An online devotional for writers
Those who work deserve their pay. (Luke 10:7, NLT)
The Imposter Syndrome is typical in the new writer, but it’s a thinking pattern that impacts writers of all kinds.
You may recognize it in yourself. Why would people read your words? You’re a phony. A fraud. A counterfeit or fake.
If you’re a new writer without a stable of clips, you may expect rejection. You may hesitate to sell your services, thinking you need a stamp of approval in order to be paid for your skills.
Yet in one of life’s ironies, The Imposter Syndrome paralyzes plenty of experienced writers. “I have written eleven books, but each time I think, 'Uh oh, they’re going to find out now,” said acclaimed author and poet Maya Angelou (1928-2014). “I’ve run a game on everybody and they’re going to find me out.'" Maya expected rejection.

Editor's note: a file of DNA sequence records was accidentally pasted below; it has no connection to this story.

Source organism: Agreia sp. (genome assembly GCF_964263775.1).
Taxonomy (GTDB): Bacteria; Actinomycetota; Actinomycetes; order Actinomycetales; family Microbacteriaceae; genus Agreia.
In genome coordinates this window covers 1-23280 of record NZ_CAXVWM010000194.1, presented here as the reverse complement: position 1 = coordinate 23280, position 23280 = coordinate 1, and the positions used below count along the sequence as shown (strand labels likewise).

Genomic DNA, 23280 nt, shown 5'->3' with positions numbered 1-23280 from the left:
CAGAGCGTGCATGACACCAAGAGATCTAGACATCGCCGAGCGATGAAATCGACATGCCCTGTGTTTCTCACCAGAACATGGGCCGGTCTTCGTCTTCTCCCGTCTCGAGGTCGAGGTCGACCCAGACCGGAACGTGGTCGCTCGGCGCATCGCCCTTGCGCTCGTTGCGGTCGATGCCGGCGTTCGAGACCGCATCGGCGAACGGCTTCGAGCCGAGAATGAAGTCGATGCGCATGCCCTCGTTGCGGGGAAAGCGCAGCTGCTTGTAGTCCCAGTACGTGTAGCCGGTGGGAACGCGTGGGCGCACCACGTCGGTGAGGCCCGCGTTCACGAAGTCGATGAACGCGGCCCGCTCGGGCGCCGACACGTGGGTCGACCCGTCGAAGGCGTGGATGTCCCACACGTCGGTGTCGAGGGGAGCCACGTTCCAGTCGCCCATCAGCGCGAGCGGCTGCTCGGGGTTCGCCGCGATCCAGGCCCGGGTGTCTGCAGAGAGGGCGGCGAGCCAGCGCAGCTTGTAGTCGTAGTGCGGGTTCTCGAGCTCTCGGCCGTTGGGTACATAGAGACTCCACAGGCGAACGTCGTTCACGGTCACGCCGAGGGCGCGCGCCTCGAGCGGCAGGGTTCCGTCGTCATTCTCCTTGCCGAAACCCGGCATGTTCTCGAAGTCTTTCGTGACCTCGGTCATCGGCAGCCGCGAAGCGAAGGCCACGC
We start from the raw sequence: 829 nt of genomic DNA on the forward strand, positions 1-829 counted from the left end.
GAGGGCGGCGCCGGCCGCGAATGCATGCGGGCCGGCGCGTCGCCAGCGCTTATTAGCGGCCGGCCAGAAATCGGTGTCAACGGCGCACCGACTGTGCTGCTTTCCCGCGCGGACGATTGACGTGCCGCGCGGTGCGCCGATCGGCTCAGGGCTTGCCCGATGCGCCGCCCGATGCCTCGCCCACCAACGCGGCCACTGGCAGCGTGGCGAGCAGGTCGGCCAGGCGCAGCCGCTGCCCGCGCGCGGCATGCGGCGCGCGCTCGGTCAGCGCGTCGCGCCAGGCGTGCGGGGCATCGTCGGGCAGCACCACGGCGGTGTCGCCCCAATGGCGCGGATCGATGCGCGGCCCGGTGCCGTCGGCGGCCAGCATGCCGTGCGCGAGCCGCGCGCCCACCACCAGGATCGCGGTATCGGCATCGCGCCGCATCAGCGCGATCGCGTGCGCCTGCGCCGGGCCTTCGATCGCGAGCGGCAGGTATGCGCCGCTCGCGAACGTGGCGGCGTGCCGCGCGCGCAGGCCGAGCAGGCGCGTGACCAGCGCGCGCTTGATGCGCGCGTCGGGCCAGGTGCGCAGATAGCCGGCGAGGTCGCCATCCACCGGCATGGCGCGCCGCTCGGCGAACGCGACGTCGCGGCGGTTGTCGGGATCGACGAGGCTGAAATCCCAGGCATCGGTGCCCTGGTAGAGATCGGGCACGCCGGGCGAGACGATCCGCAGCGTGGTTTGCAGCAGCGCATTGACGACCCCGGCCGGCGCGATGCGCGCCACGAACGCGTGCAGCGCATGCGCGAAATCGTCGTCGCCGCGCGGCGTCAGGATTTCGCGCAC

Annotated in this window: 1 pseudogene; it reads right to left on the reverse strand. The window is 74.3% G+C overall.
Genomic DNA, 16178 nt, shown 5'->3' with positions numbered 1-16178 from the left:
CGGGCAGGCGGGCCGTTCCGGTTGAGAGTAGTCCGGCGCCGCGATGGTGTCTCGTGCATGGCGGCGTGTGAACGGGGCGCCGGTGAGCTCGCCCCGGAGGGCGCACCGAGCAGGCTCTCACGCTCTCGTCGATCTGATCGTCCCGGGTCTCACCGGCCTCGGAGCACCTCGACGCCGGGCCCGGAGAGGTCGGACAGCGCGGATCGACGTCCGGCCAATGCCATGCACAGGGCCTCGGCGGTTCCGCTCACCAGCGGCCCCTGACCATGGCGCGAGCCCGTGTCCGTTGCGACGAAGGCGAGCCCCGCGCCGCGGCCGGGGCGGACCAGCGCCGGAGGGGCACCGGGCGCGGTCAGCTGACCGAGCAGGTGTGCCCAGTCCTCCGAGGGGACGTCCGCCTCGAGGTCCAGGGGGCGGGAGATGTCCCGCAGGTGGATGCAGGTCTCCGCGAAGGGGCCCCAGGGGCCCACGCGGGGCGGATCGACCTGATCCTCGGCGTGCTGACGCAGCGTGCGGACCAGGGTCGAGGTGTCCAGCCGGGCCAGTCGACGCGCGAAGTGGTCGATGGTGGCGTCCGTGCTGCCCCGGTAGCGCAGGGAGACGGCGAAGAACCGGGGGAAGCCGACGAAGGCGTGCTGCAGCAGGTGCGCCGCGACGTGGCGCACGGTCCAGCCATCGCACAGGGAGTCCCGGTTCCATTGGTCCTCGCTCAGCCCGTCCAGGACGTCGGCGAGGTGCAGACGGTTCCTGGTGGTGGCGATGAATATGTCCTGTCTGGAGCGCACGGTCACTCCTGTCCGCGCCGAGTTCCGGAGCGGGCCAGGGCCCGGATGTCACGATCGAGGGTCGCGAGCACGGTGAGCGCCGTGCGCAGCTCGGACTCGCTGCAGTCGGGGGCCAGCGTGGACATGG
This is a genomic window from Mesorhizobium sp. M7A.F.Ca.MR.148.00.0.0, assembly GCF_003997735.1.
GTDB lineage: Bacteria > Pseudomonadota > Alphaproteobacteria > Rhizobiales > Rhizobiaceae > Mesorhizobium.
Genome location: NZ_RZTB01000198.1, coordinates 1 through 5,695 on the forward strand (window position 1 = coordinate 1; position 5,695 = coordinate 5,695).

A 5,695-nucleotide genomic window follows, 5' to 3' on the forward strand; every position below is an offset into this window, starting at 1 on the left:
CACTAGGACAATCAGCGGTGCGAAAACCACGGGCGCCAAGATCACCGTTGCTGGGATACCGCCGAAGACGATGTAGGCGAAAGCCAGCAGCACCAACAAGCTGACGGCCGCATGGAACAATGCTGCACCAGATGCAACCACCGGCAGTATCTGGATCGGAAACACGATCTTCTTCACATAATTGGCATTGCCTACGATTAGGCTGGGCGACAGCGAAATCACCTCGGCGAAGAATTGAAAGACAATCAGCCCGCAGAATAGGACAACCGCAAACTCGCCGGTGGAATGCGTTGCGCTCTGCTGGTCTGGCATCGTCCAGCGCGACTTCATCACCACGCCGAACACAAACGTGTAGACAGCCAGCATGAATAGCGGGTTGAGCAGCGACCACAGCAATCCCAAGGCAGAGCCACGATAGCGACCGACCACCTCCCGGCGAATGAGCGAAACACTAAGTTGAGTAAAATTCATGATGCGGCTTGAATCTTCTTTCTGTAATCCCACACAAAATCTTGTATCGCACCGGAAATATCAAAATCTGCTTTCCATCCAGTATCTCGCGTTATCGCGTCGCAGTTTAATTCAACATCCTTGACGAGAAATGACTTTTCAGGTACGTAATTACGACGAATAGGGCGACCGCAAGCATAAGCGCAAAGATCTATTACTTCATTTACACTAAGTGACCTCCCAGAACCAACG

No matter what their level of expertise, Imposter Syndrome victims expect rejection.
The seventy-two disciples sent out by Jesus were ripe for The Imposter Syndrome. To our knowledge, these men had no medical degree or pastoral training. Even so, their job was to heal the sick and tell them that the Kingdom of God was near (Luke 10:11).
Jesus told them to expect rejection AND acceptance. They were to embrace hospitality that was offered because “those who work deserve their pay” (Luke 10:7, NLT).
That’s good advice for facing down the Imposter Syndrome, whether you’re a new writer or one with years of experience. God has commissioned you to write.
Expect rejection. But expect acceptance, too.
Expect both acceptance and rejection.
You teach me to expect both rejection and acceptance. I cannot know which doors will open. Let me embrace the opportunities You give me and produce quality work for each one.
In Jesus’s name, Amen.
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